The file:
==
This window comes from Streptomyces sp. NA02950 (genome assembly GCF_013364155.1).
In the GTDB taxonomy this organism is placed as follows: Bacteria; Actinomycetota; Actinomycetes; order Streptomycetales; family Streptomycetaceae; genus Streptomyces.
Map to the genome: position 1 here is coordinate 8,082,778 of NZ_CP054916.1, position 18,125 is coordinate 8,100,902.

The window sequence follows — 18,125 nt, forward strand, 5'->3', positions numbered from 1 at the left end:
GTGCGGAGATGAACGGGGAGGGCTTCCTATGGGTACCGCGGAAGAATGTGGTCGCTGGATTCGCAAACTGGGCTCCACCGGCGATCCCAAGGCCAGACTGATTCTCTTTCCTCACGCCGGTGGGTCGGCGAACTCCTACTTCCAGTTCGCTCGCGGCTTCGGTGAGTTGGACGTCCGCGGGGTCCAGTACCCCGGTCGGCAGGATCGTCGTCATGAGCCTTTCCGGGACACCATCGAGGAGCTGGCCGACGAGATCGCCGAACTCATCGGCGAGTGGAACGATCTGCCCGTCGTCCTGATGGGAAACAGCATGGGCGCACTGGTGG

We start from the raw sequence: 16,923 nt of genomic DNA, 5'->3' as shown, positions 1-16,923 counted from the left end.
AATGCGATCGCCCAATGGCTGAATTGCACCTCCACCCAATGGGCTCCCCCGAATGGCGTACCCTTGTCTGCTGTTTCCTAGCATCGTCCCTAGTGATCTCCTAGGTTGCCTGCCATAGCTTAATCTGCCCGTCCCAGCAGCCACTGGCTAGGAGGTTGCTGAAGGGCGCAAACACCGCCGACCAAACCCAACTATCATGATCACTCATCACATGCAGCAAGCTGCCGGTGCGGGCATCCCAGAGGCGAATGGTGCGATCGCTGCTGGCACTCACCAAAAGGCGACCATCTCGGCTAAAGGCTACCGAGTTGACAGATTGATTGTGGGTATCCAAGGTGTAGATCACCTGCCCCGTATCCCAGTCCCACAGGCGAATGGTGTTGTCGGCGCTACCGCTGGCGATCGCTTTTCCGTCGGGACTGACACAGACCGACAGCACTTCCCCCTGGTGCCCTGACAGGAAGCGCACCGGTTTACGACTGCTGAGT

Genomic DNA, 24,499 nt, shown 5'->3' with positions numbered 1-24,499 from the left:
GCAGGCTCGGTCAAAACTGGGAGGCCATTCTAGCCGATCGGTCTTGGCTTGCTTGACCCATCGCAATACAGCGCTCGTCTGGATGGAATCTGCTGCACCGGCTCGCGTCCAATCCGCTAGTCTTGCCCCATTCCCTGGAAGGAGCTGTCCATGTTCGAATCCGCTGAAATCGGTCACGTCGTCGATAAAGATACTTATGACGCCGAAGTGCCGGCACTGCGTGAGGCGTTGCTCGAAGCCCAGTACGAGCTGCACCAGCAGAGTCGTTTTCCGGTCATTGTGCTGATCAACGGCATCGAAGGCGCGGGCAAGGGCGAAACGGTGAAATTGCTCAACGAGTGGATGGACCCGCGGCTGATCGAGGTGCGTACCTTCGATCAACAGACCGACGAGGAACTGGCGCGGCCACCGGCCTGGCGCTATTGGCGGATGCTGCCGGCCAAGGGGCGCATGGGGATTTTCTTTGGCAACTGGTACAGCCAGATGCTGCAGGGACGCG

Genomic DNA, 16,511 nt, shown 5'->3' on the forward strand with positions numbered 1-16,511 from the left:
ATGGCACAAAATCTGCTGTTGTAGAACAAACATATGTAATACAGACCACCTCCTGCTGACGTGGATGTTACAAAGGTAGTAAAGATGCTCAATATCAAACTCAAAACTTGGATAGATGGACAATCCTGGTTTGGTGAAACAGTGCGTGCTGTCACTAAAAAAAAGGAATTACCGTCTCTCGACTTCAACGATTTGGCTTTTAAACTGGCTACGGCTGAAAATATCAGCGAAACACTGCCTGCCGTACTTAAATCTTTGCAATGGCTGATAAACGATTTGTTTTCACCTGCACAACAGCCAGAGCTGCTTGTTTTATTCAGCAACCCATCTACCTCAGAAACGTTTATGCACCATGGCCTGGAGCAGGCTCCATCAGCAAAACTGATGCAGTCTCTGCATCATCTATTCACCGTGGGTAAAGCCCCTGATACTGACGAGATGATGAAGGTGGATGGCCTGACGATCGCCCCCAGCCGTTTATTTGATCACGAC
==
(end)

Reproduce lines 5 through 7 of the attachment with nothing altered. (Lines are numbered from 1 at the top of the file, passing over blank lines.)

GTGCGGAGATGAACGGGGAGGGCTTCCTATGGGTACCGCGGAAGAATGTGGTCGCTGGATTCGCAAACTGGGCTCCACCGGCGATCCCAAGGCCAGACTGATTCTCTTTCCTCACGCCGGTGGGTCGGCGAACTCCTACTTCCAGTTCGCTCGCGGCTTCGGTGAGTTGGACGTCCGCGGGGTCCAGTACCCCGGTCGGCAGGATCGTCGTCATGAGCCTTTCCGGGACACCATCGAGGAGCTGGCCGACGAGATCGCCGAACTCATCGGCGAGTGGAACGATCTGCCCGTCGTCCTGATGGGAAACAGCATGGGCGCACTGGTGG

We start from the raw sequence: 16,923 nt of genomic DNA, 5'->3' as shown, positions 1-16,923 counted from the left end.
AATGCGATCGCCCAATGGCTGAATTGCACCTCCACCCAATGGGCTCCCCCGAATGGCGTACCCTTGTCTGCTGTTTCCTAGCATCGTCCCTAGTGATCTCCTAGGTTGCCTGCCATAGCTTAATCTGCCCGTCCCAGCAGCCACTGGCTAGGAGGTTGCTGAAGGGCGCAAACACCGCCGACCAAACCCAACTATCATGATCACTCATCACATGCAGCAAGCTGCCGGTGCGGGCATCCCAGAGGCGAATGGTGCGATCGCTGCTGGCACTCACCAAAAGGCGACCATCTCGGCTAAAGGCTACCGAGTTGACAGATTGATTGTGGGTATCCAAGGTGTAGATCACCTGCCCCGTATCCCAGTCCCACAGGCGAATGGTGTTGTCGGCGCTACCGCTGGCGATCGCTTTTCCGTCGGGACTGACACAGACCGACAGCACTTCCCCCTGGTGCCCTGACAGGAAGCGCACCGGTTTACGACTGCTGAGT